>> demonstrations, protests, strikes, the greeks aren't happy with the austerity measures demands as a price of the bailout. two years ago latvians out self-reliance before dependency and there were few protests and what's more, it worked. they can't see what the greeks are getting upset about. >> when this man wants to get away from his worries, he takes his harley davidson motorcycle out for a spin. the freedom and the open road is a distraction from the realities of everyday life in latvia. it's not the realities of local road conditions. for a while, his business was booming.
many were spending their money freely. many of them were also borrowing heavily without being aware of the risks involved. then the global financial crisis hit. his business dropped by 80%, almost from one day to the next. >> we had to decide between closing up shop completely or firing some of our employees or cutting everyone's pay to below the legal minimum wage. >> he ended up keeping on about 1/3 of his original 32 employees. now they can only hope that latvians some day will have enough spare cash again. latvia was hit by financial crisis three years ago, long before any other european union members. it was a shock after the boon years following independence in 1991.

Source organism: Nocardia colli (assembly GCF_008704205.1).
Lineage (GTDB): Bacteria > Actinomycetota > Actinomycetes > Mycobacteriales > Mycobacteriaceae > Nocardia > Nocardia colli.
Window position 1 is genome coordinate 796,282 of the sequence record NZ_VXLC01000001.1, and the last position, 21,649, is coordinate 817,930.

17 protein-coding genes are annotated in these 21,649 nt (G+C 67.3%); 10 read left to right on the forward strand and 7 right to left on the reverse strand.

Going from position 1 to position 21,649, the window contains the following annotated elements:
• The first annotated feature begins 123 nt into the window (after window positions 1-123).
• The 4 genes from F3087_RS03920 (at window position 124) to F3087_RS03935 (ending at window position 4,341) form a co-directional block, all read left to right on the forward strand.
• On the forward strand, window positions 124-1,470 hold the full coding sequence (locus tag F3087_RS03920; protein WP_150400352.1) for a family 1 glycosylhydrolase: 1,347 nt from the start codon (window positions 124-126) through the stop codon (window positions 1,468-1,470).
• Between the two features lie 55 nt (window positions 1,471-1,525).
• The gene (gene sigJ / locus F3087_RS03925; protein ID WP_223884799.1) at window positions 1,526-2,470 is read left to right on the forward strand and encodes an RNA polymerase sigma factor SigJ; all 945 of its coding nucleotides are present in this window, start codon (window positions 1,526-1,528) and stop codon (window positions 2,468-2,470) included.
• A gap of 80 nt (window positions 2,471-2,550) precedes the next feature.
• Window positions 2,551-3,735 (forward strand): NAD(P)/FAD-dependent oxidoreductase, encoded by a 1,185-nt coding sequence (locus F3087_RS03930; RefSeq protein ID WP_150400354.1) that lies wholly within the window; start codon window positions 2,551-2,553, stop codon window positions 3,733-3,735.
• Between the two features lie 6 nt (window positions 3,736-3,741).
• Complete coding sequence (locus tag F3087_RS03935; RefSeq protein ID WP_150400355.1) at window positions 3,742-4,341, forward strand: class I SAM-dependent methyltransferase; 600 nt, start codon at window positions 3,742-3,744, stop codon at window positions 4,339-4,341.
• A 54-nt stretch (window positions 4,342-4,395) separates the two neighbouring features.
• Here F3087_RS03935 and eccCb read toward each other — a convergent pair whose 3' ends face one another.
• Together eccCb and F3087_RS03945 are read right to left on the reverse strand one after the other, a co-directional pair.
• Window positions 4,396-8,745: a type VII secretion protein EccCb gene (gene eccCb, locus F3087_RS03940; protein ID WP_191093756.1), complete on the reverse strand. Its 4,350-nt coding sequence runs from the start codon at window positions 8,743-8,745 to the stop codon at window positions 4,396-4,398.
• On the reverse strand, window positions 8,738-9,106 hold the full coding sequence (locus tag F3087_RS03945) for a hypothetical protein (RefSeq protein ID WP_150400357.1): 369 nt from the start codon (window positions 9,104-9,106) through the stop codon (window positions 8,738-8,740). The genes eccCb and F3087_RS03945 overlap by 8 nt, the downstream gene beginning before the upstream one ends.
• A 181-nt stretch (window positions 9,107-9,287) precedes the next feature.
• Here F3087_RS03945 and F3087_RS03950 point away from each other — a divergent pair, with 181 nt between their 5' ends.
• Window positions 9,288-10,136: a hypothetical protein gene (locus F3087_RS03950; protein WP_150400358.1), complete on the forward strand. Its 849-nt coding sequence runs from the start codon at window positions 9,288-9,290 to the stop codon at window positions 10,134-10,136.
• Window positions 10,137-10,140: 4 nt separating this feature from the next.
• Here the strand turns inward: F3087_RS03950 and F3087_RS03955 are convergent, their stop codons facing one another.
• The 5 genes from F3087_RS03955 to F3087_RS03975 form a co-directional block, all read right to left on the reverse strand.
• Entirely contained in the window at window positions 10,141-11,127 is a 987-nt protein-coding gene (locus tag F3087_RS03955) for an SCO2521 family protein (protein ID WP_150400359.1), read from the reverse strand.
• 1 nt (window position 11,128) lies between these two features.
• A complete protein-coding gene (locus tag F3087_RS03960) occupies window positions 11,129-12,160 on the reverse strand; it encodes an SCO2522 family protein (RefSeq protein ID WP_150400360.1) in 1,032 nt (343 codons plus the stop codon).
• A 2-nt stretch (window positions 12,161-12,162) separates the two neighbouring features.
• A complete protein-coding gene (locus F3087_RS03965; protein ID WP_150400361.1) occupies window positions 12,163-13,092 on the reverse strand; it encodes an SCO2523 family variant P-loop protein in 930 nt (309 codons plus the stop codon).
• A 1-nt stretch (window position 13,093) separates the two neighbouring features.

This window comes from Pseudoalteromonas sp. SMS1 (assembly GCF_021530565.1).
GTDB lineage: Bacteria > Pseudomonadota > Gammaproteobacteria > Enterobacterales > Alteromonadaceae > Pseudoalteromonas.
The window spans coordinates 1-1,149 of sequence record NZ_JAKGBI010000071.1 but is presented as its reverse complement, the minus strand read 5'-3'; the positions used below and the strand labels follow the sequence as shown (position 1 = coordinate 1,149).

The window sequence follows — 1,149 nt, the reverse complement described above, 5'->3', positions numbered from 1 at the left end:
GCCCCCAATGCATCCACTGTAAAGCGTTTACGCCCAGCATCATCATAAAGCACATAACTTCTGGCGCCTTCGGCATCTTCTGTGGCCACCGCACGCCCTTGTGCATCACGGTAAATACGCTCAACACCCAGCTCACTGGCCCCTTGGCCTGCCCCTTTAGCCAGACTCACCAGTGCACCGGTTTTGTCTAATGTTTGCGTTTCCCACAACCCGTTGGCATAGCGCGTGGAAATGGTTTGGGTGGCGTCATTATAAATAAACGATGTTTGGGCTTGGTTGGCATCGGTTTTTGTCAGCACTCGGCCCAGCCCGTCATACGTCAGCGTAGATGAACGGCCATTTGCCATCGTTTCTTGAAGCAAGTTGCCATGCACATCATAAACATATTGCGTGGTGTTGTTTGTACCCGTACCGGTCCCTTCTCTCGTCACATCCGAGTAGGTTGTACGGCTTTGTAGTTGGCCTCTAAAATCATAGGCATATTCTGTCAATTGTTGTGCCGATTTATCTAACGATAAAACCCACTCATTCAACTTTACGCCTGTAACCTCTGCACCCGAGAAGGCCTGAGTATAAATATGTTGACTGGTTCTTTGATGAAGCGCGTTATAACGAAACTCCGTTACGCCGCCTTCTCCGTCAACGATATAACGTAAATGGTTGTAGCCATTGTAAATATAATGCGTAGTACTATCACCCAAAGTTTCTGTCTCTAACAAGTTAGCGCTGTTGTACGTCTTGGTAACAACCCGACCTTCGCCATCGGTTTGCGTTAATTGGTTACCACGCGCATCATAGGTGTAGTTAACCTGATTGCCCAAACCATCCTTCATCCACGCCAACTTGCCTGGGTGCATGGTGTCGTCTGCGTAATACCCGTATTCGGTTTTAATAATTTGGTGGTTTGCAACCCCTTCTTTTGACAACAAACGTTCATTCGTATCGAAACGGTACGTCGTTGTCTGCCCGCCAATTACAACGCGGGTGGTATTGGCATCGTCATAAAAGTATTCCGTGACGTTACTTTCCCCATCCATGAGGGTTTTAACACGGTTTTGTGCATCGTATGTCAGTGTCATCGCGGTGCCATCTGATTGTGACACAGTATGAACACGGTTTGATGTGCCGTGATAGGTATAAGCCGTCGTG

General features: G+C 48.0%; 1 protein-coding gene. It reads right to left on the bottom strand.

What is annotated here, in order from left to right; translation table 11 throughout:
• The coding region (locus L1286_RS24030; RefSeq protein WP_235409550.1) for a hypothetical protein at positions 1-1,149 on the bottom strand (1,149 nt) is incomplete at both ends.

>> wages have increased by 50% and most of it, most of the increases have nothing to do with the underlying productivity of the workers. so we're basically speaking about the excessive borrowing and lending which led to the real estate bubble and the wage bubble. >> now latvia is littered with skeletons of unfinished buildings, spectacular projects on what was touted as prime real estate, but their financers have lost sight of their actual value. this man used to be an --- woma used to be an accountant. now her company has closed. now she found her own solution. >> when my daughter was born, everyone said no you're not allowed to drink real coffee for as long i'm nursing. my grandma made her special kind of coffee. >> it was brewed from dandelion roots and a corns.
it is a lot more healthier than the con veppingsal kind. they remember it from the soviet era. she is selling her special blend to grocery stores and restaurants in the area. she set aside the way business is growing. >> my business is expanding slowly. in the summer, i don't sell that much. most people start drinking more coffee in the autumn. >> so far, latvia has been spared the kind of protests that hit greece and spain when they were hit by the cries. resistance is building among the young people. protesters demonstrate against corruption and for an egalitarian economy. >> one of the organizers said the government's spending cuts